In a world where there are many charities I chose who I support carefully and one of the charities I am supporting this year is Health Poverty Action. Health Poverty Action works to strengthen poor and marginalised people in their struggle for health. They prioritise those missed out by almost everyone else. Health Poverty Action recognises health as a fundamental human right, not simply a medical challenge.
Their Mothers on the Margins campaign is particularly poignant and something I sincerely hope changes for the better. Every year between 230,000 and 398,000 women die before, during or just after childbirth. 99% of these women are in developing countries. These figures are unacceptable in themselves, but some women are more at risk that others. Indigenous women, or those from other cultural minorities, are more likely to die or face complications related to pregnancy
This Sunday 5th August 2012 Health Poverty Action will join forces with one of Britain’s iconic actors and voices of radio, Felicity Finch in a special appeal. The actor who plays a breast cancer survivor in the world’s longest-running radio soap is to urge Britons to support a charity which has used another radio soap to save the lives of people in one of the world’s poorest countries.
Felicity Finch – best known as Ruth Archer to the five million people who listen to the 62-year-old serial The Archers, set in the fictional countryside of Ambridge – will present the Health Poverty Action BBC Radio 4 Appeal on Sunday, 5 August.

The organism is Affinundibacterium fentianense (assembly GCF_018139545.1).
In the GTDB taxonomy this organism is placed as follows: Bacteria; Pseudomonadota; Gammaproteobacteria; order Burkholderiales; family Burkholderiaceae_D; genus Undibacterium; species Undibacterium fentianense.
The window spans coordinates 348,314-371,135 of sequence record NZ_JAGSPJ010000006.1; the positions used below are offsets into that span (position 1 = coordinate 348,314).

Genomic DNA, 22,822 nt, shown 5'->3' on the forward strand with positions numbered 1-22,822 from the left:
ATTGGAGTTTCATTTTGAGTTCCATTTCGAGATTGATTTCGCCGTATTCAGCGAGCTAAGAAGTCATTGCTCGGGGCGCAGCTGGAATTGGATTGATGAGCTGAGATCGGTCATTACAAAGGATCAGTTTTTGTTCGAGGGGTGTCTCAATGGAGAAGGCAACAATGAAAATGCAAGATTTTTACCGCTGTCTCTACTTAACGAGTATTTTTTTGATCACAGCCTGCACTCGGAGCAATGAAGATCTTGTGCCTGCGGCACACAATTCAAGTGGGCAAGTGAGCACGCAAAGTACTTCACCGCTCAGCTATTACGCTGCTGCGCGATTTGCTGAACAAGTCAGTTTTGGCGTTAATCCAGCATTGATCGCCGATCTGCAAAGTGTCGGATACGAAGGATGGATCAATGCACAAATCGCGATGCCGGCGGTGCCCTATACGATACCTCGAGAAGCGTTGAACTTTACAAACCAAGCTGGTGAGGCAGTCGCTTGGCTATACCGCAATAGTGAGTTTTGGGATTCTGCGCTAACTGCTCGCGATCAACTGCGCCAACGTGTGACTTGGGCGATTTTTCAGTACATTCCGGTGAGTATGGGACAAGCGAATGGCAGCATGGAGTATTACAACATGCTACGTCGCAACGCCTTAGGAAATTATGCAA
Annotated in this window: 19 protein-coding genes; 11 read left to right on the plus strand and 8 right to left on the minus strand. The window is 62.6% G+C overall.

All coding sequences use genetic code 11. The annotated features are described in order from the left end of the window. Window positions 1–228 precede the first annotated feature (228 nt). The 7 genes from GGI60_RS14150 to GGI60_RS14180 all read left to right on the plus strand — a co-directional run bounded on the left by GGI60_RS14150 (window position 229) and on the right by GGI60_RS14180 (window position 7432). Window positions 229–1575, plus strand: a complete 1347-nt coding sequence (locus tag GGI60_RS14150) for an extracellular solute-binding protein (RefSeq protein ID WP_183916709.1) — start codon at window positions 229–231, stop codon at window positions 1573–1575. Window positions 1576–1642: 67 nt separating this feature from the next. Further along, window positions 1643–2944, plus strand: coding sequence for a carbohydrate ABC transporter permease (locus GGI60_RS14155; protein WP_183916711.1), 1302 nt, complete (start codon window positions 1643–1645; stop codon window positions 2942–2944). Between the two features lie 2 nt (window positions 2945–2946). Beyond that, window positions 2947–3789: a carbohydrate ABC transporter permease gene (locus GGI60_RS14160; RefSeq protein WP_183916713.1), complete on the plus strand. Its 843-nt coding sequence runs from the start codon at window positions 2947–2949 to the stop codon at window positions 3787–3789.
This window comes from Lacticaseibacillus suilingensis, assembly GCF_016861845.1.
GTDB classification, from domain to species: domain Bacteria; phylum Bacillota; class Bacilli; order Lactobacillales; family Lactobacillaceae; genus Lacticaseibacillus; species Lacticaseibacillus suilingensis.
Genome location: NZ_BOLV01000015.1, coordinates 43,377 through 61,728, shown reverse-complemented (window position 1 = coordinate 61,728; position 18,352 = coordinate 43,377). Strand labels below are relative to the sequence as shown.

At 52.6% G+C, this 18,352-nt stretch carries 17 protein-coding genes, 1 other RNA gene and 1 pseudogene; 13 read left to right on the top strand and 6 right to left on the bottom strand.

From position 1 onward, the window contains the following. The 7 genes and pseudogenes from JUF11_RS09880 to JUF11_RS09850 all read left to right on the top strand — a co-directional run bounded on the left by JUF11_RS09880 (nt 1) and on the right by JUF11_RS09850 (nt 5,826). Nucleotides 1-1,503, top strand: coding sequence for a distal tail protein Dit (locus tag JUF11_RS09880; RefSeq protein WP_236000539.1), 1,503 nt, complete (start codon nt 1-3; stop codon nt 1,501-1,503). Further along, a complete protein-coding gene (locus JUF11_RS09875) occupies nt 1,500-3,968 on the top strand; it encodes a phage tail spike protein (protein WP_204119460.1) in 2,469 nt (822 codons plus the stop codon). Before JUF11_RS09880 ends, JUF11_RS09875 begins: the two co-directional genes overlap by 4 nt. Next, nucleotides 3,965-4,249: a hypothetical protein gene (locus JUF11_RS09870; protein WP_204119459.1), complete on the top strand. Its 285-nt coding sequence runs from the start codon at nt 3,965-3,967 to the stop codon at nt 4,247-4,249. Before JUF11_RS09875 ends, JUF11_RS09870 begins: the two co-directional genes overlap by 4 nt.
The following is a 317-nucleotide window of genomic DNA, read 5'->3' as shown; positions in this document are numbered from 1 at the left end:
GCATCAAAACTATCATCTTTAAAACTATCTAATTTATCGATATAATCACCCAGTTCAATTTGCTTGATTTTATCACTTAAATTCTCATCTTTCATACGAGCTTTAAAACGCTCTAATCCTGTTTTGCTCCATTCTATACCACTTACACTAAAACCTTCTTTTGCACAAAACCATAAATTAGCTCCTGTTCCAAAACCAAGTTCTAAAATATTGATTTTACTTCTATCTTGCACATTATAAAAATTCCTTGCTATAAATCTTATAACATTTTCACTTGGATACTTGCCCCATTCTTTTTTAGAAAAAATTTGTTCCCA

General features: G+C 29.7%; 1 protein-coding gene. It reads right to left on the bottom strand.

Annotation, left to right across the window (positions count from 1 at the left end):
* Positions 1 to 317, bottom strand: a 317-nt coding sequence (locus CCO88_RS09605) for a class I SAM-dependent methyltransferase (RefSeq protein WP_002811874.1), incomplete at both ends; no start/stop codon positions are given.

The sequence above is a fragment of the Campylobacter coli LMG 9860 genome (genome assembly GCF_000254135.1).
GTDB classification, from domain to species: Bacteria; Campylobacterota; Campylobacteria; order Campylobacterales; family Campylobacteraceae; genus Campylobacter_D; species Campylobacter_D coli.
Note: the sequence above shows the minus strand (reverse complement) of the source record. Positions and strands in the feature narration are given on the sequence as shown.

In the central African country of Rwanda, from busy urban streets to its rural villages, 10 million listeners each week tune in to hear their own version of The Archers, the drama serial Urunana, which means “Hand in Hand” in the Kinyarwandan dialect. The drama, supported by Health Poverty Action, has proved a lifeline by featuring engaging stories to tackle vital issues such as child health and AIDS, and played a key part in Rwanda slashing its HIV infection rate by a staggering 73 per cent. In one storyline a girl, Mugeni, is infected with HIV and becomes pregnant.
One listener, Maria, also HIV positive and expecting a baby, wrote a moving letter to the show: “Before, people thought an HIV positive woman couldn’t give birth to a healthy child. But I heard on the radio that it was possible. I realised that I was like Mugeni and that I must go to seek treatment. Now I have a healthy baby girl, after two HIV positive children! I have named her Mugeni….”
Felicity, who attended Urunana’s launch over a decade ago, will tell the Radio 4 audience:“None of this would have been possible without Health Poverty Action. It does whatever it takes to bring care and health education to people like Maria – whether through radio shows, training midwives or building health centres. But it can’t do this without the help of people like you.”
Last year in Rwanda, and in other African countries, as well as in Asia and Latin America, the charity saved many lives by training hundreds of thousands of health workers, helping to provide key services, and backing civil society organisations.
Felicity will urge listeners to make a donation, either online via the Radio 4 website, by calling 0800 404 8144, or sending a cheque made out to Health Poverty Action to Freepost Radio 4 Appeal.
People can hear the appeal at 7.55 am on 5 August, repeated the same day at 9.26 pm, and again at 3.27 pm on Thursday, 9 August. You can also read more about the appeal and watch some fantastically emotional and moving videos on the Health Poverty Action website.